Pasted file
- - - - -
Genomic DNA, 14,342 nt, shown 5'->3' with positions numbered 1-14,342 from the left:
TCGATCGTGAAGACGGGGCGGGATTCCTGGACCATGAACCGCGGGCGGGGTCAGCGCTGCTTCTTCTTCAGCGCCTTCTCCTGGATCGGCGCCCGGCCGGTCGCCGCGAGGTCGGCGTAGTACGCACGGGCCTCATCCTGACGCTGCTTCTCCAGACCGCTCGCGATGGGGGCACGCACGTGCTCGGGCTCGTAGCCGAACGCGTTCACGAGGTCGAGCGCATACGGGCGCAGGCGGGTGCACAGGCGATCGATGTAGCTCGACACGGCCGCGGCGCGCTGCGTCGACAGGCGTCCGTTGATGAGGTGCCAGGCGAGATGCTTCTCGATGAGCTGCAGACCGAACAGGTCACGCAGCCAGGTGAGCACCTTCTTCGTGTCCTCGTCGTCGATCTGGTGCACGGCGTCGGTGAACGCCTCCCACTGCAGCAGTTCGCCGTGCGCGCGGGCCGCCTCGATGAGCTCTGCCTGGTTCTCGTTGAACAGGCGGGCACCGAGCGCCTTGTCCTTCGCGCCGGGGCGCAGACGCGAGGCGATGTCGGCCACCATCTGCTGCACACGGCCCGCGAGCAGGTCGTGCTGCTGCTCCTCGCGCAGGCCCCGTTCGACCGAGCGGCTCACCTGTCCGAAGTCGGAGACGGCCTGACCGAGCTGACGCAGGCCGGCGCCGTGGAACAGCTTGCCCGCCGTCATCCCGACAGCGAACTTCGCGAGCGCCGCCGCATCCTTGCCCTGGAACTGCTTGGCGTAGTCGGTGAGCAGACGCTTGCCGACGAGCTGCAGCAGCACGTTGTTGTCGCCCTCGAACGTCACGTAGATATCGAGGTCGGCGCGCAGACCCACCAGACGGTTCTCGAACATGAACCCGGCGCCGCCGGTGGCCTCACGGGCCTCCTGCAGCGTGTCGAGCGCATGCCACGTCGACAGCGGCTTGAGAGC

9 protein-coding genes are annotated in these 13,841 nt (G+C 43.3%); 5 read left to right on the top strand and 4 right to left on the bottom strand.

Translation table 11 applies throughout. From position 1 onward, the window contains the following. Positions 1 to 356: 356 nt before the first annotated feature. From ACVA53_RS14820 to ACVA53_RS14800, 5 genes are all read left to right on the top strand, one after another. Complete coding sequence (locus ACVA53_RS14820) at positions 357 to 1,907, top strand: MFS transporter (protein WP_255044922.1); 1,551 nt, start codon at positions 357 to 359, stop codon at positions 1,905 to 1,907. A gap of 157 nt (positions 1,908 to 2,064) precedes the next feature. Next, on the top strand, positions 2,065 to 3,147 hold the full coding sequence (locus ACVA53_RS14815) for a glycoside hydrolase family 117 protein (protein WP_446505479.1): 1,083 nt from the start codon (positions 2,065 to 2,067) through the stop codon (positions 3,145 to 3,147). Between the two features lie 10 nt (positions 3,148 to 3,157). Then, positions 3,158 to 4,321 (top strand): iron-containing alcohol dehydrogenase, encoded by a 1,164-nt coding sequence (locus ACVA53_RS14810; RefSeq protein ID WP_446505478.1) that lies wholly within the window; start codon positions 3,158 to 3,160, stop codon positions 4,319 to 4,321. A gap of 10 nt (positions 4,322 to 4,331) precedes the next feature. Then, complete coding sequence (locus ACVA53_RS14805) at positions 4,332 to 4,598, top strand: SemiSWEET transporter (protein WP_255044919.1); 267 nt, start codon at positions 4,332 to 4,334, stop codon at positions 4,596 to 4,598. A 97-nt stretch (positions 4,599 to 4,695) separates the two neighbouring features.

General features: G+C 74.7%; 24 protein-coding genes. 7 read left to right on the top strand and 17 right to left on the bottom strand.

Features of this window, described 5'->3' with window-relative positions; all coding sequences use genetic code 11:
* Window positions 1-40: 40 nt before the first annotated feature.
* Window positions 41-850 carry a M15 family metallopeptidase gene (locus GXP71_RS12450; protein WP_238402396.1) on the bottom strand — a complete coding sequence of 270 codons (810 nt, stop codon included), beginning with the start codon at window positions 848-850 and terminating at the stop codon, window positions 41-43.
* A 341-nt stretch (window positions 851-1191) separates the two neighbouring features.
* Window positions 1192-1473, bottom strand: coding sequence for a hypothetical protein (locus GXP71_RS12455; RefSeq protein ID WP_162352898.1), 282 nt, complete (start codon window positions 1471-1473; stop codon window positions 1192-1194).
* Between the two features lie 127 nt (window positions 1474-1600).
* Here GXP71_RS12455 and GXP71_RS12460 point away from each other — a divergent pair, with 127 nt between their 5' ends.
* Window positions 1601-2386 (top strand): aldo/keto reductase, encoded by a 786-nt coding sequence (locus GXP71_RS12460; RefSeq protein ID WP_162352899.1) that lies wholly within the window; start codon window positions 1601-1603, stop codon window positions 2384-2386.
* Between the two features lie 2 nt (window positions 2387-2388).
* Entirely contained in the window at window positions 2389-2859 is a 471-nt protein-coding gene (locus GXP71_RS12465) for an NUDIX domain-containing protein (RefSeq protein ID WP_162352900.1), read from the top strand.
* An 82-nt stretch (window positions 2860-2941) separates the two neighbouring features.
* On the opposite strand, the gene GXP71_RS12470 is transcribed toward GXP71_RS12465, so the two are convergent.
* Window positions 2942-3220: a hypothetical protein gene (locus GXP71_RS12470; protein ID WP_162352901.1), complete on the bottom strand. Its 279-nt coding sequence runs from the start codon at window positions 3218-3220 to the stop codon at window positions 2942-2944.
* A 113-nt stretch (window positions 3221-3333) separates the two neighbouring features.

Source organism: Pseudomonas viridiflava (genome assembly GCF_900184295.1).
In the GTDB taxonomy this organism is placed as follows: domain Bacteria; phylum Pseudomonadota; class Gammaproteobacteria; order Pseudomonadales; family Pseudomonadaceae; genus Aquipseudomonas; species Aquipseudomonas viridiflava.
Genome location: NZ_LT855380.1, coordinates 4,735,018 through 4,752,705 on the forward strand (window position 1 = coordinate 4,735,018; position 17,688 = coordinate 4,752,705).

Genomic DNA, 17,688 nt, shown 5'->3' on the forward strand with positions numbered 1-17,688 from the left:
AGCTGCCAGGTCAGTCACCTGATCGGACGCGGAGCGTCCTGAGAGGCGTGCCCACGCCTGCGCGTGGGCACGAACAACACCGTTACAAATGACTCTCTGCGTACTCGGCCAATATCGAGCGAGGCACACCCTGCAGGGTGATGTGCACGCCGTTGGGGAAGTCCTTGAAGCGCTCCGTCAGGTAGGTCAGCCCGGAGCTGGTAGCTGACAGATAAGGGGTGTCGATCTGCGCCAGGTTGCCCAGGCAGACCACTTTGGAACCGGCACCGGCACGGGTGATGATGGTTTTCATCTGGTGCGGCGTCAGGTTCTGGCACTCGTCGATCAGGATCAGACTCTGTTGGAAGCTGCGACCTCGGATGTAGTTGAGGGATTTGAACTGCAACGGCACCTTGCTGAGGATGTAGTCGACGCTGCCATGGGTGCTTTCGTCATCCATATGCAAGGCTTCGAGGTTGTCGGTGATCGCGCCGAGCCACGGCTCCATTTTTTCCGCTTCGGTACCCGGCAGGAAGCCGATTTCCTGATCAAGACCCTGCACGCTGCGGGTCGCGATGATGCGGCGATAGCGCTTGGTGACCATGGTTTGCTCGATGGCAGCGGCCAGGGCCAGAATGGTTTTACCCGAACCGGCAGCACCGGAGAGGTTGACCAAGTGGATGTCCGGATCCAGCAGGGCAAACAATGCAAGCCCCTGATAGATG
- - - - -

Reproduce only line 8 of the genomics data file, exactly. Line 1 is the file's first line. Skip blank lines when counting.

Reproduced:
* Window positions 41-850 carry a M15 family metallopeptidase gene (locus GXP71_RS12450; protein WP_238402396.1) on the bottom strand — a complete coding sequence of 270 codons (810 nt, stop codon included), beginning with the start codon at window positions 848-850 and terminating at the stop codon, window positions 41-43.